Maternal health exposures and pregnancy outcome: examining symptoms of nausea and vomiting in early pregnancy, maternal caffeine consumption, and spontaneous abortion utilizing regression and propensity score methodologies Public Deposited

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  • March 21, 2019
  • Chan, Ronna L.
    • Affiliation: Gillings School of Global Public Health, Department of Maternal and Child Health
  • This dissertation addressed two important issues concerning pregnant women: caffeine consumption and nausea and vomiting in early pregnancy (NVP). Factors influencing NVP have not been well established and methodological limitations in previous research merit closer evaluation on the caffeine consumption-spontaneous abortion (SAB) and NVP-SAB relationships. This study examined potential risk factors or markers for NVP, and the associations between NVP, caffeine exposures, and SAB using refined classifications of NVP and traditional and novel analytic methodologies. Our analyses included 2,430 newly pregnant women, who participated in a prospective cohort epidemiologic study from 2000 to 2004. Detailed NVP and caffeine consumption data and other health and pregnancy outcome information were collected through interviews, ultrasound assessments, and medical and vital records. Modified Poisson regression with robust error variance models generated risk ratios for potential risk factors to NVP characteristics. Discrete-time continuation ratio logistic survival models were used to estimate week-specific pregnancy loss associated with NVP and caffeine exposures. Additionally, we introduced propensity score methods to evaluate the effects of caffeine exposures on SAB. Most maternal characteristics were not associated with having NVP, except for plurality. Increased risk for delayed onset was found with increasing maternal age, among non-Hispanic Blacks, Hispanics, or age at menarche between 12 and 13 years old. Additionally, older women and non-Hispanic Blacks were less likely to experience symptoms beyond first trimester. Absence of NVP is associated with an increased risk for SAB, compared to having any symptoms. Furthermore, age was found to modify the association between symptom severity and duration and SAB. Reduced risks for SAB was found across all age groups for longer duration, but the effects were much pronounced in the oldest age groups. There was little indication of potential harmful effects of caffeine on SAB; our results showed no overall meaningful differences in estimates from traditional covariate adjustment versus propensity score models. Using improved exposure assessments and analytic methodologies, we identified characteristics that are associated with subclasses of NVP, in addition to providing better understanding in NVP-SAB and caffeine-SAB relationships. Finally, our findings suggest that propensity score methodology is an important addition in studying pregnancy health.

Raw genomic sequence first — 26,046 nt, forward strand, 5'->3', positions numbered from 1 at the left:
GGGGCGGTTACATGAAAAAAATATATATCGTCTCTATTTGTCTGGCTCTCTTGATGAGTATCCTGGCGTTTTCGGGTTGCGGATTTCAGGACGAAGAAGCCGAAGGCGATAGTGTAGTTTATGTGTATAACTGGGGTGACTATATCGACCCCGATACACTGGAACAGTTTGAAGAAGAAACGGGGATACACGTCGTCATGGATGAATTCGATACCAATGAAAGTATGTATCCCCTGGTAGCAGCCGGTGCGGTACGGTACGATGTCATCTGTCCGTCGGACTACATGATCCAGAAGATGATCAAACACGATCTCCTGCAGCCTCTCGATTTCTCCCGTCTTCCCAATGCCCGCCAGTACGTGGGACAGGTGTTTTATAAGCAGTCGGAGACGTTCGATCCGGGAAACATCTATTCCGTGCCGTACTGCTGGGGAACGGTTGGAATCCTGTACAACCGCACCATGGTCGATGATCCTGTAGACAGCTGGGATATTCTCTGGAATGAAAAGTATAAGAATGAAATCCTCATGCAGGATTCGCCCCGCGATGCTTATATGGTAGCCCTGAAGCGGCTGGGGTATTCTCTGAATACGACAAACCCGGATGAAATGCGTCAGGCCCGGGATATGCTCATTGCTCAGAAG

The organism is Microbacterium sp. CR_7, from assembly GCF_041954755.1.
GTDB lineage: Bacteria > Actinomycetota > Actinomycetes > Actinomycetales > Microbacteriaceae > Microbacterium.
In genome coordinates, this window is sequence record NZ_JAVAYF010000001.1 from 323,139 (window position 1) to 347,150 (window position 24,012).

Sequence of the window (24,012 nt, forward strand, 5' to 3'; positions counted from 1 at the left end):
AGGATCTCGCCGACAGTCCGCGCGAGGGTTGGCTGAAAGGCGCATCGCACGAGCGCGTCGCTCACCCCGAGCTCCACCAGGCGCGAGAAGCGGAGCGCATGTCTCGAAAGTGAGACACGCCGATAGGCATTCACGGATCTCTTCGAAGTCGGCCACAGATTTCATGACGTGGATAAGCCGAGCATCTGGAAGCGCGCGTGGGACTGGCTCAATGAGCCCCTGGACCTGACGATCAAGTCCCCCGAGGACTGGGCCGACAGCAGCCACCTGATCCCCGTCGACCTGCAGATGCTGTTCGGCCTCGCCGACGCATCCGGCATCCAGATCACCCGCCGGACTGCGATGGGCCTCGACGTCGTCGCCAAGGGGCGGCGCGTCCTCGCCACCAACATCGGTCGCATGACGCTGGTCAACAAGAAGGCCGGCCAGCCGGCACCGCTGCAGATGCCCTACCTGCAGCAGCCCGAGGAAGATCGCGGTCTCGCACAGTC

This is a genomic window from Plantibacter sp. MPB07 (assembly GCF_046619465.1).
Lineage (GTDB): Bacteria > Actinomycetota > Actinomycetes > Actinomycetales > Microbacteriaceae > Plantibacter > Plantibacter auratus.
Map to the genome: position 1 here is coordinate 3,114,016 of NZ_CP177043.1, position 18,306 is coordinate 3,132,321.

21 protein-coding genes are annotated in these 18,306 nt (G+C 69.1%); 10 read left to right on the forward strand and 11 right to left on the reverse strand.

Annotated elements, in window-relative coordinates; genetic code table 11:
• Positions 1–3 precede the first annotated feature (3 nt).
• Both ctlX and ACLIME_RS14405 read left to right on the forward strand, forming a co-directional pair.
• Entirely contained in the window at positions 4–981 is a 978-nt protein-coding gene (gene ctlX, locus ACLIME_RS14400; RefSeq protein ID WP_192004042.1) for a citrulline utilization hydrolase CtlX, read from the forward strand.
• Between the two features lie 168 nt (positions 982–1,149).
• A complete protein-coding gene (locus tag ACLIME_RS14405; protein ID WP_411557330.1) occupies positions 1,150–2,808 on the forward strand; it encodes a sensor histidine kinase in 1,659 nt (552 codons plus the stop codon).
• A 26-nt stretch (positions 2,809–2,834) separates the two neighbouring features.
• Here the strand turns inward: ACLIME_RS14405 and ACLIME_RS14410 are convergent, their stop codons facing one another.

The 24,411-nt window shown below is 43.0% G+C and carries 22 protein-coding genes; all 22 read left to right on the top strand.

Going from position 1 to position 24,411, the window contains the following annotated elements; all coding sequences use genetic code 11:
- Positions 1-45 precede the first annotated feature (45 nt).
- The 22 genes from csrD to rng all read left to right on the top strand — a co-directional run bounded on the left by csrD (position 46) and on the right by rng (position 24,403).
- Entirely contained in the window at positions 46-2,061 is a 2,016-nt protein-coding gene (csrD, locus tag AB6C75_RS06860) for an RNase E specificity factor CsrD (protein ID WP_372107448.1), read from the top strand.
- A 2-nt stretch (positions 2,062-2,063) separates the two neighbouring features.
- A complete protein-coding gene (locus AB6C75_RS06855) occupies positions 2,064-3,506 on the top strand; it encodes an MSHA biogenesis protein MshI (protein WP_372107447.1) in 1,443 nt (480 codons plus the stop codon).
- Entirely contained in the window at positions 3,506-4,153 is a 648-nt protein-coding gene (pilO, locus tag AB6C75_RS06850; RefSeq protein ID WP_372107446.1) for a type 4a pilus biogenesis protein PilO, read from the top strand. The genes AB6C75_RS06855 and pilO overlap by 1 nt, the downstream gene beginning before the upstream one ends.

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  • In Copyright
  • Savitz, David A.
  • Olshan, Andrew
Degree granting institution
  • University of North Carolina at Chapel Hill
  • Open access